Nine out of 10 wildfires in Texas are human caused. (Texas A&M AgriLife photo by Courtney Sacco)

From 2016 to 2020, Texas A&M Forest Service responded to 3,742 wildfires that burned nearly 1.5 million acres. During that time, 37% of wildfires occurred during the major hunting season months of September through January.

“Texas A&M Forest Service wants all hunters to be safe this upcoming season,” said Karen Stafford, the agency’s state wildfire prevention program leader. “We all have a role to play in protecting our state from wildfires, so remember to do your part and don’t let a wildfire start.”

While the state has not seen any hard freezing temperatures yet this year, drought-cured grasses cover much of the western plains, making wildfires easier to start.

“Drought- or freeze-cured grasses provide a very receptive medium for an accidental wildfire ignition, and dead grass will readily ignite under a wide range of weather conditions,” said Brad Smith, Texas A&M Forest Service Predictive Services Department head. “An additional factor that will contribute to the difficulty of extinguishing a fire burning in dead grass this year is that there is a lot of grass on the landscape due to above-normal rainfall during this year’s growing season. Wildfires burning in tall, thick stands of grass will burn hotter, spread faster and require more effort to extinguish.”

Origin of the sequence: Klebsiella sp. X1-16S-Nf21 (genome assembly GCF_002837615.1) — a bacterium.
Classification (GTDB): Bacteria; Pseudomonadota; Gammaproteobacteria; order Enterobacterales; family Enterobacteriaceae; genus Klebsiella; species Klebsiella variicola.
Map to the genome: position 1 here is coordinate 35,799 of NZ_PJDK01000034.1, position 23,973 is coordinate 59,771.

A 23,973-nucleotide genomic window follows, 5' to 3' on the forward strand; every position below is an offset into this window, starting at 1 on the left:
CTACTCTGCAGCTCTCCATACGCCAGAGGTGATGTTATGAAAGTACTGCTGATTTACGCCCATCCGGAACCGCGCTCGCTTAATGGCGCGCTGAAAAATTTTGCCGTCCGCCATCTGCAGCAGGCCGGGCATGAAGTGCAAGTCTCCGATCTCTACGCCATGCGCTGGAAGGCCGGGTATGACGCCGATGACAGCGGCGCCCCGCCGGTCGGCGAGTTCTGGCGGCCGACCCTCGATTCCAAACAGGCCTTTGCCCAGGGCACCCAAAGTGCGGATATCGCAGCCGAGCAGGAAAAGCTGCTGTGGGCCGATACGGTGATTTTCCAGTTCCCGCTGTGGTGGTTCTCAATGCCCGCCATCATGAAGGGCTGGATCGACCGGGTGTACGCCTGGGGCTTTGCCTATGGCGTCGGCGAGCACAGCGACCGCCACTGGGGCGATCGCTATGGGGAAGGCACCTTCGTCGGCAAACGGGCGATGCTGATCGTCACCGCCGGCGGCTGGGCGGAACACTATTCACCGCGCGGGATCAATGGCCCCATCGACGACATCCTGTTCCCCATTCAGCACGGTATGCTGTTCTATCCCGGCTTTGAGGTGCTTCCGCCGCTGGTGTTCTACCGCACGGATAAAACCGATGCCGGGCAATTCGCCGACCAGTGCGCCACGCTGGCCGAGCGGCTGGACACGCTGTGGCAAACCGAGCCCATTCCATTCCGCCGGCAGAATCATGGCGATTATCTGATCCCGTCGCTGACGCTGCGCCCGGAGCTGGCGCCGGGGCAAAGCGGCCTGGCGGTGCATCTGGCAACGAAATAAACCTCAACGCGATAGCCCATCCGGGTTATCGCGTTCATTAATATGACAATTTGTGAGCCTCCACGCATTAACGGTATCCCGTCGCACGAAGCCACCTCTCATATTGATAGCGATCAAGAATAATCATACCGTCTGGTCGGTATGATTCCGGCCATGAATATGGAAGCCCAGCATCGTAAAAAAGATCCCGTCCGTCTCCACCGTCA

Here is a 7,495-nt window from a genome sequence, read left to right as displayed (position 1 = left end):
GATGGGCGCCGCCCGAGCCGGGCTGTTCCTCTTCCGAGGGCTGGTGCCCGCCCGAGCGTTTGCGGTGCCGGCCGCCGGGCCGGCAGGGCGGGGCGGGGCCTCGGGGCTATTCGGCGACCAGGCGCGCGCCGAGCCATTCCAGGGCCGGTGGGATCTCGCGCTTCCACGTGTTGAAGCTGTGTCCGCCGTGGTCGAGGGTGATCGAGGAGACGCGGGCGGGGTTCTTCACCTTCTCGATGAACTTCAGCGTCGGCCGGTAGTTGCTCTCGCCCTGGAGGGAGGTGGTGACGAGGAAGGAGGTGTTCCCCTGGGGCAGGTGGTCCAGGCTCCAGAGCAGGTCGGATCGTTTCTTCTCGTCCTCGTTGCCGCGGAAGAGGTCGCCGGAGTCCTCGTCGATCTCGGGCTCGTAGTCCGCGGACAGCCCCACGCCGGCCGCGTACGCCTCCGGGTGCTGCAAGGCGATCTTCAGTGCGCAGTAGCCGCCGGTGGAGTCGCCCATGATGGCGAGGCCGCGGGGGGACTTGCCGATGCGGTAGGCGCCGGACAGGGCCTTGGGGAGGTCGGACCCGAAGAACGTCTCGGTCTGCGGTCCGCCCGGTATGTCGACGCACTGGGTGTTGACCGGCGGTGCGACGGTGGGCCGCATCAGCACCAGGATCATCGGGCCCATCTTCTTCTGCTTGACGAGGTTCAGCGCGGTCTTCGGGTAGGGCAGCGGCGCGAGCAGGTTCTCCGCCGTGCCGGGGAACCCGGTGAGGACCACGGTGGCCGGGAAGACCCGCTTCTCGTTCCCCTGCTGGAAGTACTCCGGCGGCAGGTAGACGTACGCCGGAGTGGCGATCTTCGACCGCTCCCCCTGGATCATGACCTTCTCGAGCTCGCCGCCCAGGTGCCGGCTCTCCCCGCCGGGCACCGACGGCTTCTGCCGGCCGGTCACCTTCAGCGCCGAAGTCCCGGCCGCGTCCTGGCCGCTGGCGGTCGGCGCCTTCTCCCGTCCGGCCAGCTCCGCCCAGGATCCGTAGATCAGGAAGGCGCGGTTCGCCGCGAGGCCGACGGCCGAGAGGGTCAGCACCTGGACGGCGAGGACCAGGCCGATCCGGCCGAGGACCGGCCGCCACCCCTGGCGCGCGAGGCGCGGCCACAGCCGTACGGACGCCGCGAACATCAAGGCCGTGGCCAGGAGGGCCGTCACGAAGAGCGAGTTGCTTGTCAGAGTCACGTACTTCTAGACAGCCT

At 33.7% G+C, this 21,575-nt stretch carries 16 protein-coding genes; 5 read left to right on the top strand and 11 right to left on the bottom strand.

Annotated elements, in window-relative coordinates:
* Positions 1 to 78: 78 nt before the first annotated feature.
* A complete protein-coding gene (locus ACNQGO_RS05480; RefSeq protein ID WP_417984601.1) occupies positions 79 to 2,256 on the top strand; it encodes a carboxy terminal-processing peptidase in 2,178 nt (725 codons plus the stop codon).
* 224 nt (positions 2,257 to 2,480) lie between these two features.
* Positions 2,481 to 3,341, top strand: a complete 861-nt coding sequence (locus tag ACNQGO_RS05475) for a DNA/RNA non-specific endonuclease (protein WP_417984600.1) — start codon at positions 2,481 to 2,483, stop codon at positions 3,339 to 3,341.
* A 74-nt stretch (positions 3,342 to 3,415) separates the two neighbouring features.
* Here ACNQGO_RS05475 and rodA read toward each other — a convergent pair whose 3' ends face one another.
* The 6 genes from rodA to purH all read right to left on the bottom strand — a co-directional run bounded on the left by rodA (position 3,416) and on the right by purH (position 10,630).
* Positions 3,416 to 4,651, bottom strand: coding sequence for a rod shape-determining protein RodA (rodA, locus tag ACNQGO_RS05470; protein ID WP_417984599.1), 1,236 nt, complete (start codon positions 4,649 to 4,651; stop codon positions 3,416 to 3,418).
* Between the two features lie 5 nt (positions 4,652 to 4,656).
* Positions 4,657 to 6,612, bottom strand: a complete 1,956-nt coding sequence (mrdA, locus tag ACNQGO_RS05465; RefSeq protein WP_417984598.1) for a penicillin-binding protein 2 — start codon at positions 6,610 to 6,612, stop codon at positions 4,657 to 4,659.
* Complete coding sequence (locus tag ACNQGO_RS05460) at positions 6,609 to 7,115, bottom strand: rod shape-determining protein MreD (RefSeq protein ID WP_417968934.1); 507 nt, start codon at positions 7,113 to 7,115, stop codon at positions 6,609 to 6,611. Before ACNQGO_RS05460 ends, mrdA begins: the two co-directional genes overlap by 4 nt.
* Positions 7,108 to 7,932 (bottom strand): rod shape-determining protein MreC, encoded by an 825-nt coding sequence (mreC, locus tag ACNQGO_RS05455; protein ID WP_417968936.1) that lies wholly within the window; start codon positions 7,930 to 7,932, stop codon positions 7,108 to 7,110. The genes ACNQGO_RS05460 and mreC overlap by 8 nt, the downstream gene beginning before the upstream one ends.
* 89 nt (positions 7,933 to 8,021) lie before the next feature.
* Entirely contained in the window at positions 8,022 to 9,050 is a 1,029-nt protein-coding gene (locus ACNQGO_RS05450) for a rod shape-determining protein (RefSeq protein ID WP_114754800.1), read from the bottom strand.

Reducing human-caused fires

Nine out of 10 wildfires in Texas are human-caused, and 65% of wildfires that occur during hunting season are caused by debris burning and equipment use, including parking in dry grass and dragging trailer chains. Texas A&M Forest Service encourages hunters to be cautious with any activity that may cause a spark.

Some simple tips to help avoid accidentally starting a wildfire while hunting and camping this fall include:

· Avoid driving over and parking on dry grass – the heat from your vehicle can easily ignite the grass.

· Always check with local officials for burn bans or other outdoor burning restrictions. Each county in Texas sets and lifts their own burn bans. Make sure you know your county’s burn ban status and if it restricts open flames and other heat-causing activities such as using charcoal. View the latest burn ban map here: https://tfsweb.tamu.edu/burnbans/.

· When using a cooking fire or campfire, never leave it unattended, and always make sure it is completely out. Drown and stir the coals and get close enough to feel any heat to ensure the fire and embers are extinguished before you leave.

· If you are taking a trailer out on your adventures, make sure that the tires are properly inflated. Make sure chains do not contact the road and that any loose metal will not continually hit any other surface that may cause a spark.

· Always be ready to put out a fire should one start. Have a shovel and water with you in camp and have a fire extinguisher with you at all times.

For more information on preventing wildfires this hunting season, visit https://tfsweb.tamu.edu/HuntingFireSafety/.